GRANTS PASS, Ore. — Thousands of domestic violence victims will continue to have a safe place to go after Congress renewed the Violence Against Women Act. President Barack Obama says he’ll sign the act as soon as it hits his desk.
The act passed in the House on Thursday in support of the 1994 law, which was expanded to extend domestic violence protections to gays, lesbians and transgender people – despite GOP congressmen rejecting the broader coverage.
Local shelters get funding from the act. Advocates spent more than a year waiting on lawmakers to take action on the law, so shelter coordinators are relieved to finally know what to expect for the future.
“Since last summer we’ve been waiting to see if it would pass because it’s critical to keeping our doors open if it didn’t pass in the future we would be looking at cuts in staffing or in programs that we offer to domestic violence victims,” explained Krisanna Albrecht with the Women’s Crisis Support Team.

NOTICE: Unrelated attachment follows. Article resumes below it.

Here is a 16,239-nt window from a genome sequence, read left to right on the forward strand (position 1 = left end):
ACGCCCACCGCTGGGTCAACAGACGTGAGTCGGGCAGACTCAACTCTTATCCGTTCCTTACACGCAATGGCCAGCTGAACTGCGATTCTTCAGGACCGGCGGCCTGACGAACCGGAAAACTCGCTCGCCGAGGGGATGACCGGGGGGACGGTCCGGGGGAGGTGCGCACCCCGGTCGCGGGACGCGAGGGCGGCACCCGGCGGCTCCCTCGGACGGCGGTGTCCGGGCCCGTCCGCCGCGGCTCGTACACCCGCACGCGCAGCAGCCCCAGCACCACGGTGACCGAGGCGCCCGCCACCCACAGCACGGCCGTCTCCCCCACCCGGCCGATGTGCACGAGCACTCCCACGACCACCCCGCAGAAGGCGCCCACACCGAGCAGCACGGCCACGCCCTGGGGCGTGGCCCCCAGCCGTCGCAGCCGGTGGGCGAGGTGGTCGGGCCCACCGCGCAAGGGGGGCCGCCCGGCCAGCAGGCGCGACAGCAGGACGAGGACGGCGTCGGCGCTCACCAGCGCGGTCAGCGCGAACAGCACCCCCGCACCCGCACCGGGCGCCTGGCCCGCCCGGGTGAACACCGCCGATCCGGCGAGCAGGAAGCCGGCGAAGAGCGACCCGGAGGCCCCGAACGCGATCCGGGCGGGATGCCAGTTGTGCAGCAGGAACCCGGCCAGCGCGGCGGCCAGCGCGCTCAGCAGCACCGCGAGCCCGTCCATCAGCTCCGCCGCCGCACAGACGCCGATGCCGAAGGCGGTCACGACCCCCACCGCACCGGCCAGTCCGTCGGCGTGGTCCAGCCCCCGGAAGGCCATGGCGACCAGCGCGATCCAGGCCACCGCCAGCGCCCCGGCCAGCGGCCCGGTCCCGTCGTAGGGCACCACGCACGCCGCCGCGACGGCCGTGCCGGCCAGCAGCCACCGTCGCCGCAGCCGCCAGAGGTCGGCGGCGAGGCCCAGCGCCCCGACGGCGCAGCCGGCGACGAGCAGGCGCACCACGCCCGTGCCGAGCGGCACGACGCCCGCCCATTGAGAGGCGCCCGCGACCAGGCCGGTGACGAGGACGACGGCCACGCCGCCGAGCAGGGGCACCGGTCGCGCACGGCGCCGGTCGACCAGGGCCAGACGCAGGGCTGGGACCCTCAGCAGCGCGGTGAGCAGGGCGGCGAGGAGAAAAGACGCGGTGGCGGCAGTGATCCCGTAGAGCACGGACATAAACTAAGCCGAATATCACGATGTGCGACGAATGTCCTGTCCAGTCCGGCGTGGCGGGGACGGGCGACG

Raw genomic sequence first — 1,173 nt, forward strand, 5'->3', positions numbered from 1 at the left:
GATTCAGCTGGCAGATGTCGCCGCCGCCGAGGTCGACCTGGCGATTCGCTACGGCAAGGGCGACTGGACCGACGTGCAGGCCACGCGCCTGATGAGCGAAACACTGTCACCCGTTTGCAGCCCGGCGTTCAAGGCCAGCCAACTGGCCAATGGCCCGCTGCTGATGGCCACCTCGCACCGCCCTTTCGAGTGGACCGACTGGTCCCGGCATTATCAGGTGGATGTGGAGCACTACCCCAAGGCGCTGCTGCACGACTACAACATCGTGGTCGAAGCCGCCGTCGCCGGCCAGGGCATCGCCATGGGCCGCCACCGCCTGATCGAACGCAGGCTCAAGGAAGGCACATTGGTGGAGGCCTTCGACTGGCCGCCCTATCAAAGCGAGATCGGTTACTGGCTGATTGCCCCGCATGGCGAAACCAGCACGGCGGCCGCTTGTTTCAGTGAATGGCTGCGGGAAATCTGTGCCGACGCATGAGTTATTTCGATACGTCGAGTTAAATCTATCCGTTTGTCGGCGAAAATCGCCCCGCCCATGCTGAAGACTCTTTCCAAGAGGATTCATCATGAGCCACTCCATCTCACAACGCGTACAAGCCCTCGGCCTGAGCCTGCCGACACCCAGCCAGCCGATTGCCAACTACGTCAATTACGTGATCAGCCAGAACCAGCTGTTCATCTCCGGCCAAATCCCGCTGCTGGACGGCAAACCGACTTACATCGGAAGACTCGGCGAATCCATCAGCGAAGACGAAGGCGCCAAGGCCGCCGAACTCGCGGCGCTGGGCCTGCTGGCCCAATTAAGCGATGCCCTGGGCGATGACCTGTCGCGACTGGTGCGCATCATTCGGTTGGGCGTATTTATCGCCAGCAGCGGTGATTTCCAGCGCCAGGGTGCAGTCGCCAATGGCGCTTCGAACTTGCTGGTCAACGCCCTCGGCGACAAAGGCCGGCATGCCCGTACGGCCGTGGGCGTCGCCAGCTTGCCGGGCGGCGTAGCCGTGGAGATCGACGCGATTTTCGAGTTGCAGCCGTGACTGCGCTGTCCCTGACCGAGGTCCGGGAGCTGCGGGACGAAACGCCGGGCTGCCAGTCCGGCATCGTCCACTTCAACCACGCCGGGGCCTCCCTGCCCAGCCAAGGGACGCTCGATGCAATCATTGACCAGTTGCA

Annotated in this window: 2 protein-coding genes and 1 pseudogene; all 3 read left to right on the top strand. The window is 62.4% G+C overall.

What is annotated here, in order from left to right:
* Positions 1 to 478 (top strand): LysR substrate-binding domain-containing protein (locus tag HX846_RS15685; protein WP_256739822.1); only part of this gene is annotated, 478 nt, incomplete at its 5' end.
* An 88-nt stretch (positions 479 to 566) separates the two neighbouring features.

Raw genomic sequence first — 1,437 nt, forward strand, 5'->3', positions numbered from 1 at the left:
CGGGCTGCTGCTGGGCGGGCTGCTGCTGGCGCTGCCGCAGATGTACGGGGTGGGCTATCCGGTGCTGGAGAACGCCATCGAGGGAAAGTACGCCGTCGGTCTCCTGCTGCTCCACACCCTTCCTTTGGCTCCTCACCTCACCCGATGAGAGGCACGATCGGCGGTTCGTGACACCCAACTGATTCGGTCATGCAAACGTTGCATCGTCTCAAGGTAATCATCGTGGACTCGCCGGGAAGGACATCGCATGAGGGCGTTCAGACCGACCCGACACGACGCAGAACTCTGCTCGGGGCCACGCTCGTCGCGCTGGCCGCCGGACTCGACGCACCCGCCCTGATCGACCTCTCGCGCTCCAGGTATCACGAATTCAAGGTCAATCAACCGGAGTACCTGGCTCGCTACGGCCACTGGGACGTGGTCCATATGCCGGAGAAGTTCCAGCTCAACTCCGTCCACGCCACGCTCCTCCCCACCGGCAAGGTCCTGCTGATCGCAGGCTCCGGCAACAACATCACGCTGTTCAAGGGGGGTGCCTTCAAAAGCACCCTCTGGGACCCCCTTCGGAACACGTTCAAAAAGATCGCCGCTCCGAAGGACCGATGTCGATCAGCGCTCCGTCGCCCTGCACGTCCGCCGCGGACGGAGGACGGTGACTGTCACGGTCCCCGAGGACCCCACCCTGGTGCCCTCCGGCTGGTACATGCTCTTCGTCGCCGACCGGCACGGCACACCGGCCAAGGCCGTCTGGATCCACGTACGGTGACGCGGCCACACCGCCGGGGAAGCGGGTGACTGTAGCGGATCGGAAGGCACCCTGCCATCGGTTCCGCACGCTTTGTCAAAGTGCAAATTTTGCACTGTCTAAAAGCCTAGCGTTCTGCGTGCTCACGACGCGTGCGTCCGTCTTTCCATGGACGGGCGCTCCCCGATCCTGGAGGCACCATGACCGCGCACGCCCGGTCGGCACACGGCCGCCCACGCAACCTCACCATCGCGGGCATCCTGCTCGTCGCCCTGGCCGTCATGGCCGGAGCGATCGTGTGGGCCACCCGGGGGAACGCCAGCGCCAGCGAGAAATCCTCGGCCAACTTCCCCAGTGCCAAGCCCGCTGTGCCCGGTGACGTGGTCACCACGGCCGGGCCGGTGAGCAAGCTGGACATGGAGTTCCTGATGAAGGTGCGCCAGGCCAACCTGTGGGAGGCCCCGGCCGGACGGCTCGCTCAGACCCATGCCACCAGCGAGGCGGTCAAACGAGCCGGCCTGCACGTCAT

Josephine County officials answered more than 5,200 domestic violence calls and nearly 300 women and children stayed overnight in the shelter in 2011. Jackson County reported nearly 2,500 calls per year and nearly 300 women and children stayed in a Jackson County shelter in 2011. Those overnight stay services and 24-hour emergency answering services will stay put because of the renewal.